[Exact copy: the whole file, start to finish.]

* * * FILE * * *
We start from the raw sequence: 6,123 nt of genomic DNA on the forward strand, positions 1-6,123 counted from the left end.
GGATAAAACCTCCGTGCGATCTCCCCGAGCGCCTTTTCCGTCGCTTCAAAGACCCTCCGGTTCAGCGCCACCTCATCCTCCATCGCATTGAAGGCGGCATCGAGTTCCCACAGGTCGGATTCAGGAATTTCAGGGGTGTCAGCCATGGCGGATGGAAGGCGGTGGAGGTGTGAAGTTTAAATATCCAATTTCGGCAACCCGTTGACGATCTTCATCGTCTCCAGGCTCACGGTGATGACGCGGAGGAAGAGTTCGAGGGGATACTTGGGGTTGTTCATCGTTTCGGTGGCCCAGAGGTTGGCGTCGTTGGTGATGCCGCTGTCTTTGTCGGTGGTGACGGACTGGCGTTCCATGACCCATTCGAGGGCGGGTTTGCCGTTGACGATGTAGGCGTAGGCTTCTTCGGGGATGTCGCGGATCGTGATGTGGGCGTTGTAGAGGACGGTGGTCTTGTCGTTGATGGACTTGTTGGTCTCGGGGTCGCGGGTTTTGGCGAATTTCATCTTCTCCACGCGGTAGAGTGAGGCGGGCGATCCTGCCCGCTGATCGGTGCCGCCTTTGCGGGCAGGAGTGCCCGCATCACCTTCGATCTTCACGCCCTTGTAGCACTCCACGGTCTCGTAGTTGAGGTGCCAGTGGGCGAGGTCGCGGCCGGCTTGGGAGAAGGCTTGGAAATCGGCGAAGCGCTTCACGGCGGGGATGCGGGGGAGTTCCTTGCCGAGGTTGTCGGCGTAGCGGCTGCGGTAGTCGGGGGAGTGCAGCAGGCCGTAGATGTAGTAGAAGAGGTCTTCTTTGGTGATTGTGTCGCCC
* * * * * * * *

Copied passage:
We start from the raw sequence: 6,123 nt of genomic DNA on the forward strand, positions 1-6,123 counted from the left end.
GGATAAAACCTCCGTGCGATCTCCCCGAGCGCCTTTTCCGTCGCTTCAAAGACCCTCCGGTTCAGCGCCACCTCATCCTCCATCGCATTGAAGGCGGCATCGAGTTCCCACAGGTCGGATTCAGGAATTTCAGGGGTGTCAGCCATGGCGGATGGAAGGCGGTGGAGGTGTGAAGTTTAAATATCCAATTTCGGCAACCCGTTGACGATCTTCATCGTCTCCAGGCTCACGGTGATGACGCGGAGGAAGAGTTCGAGGGGATACTTGGGGTTGTTCATCGTTTCGGTGGCCCAGAGGTTGGCGTCGTTGGTGATGCCGCTGTCTTTGTCGGTGGTGACGGACTGGCGTTCCATGACCCATTCGAGGGCGGGTTTGCCGTTGACGATGTAGGCGTAGGCTTCTTCGGGGATGTCGCGGATCGTGATGTGGGCGTTGTAGAGGACGGTGGTCTTGTCGTTGATGGACTTGTTGGTCTCGGGGTCGCGGGTTTTGGCGAATTTCATCTTCTCCACGCGGTAGAGTGAGGCGGGCGATCCTGCCCGCTGATCGGTGCCGCCTTTGCGGGCAGGAGTGCCCGCATCACCTTCGATCTTCACGCCCTTGTAGCACTCCACGGTCTCGTAGTTGAGGTGCCAGTGGGCGAGGTCGCGGCCGGCTTGGGAGAAGGCTTGGAAATCGGCGAAGCGCTTCACGGCGGGGATGCGGGGGAGTTCCTTGCCGAGGTTGTCGGCGTAGCGGCTGCGGTAGTCGGGGGAGTGCAGCAGGCCGTAGATGTAGTAGAAGAGGTCTTCTTTGGTGATTGTGTCGCCC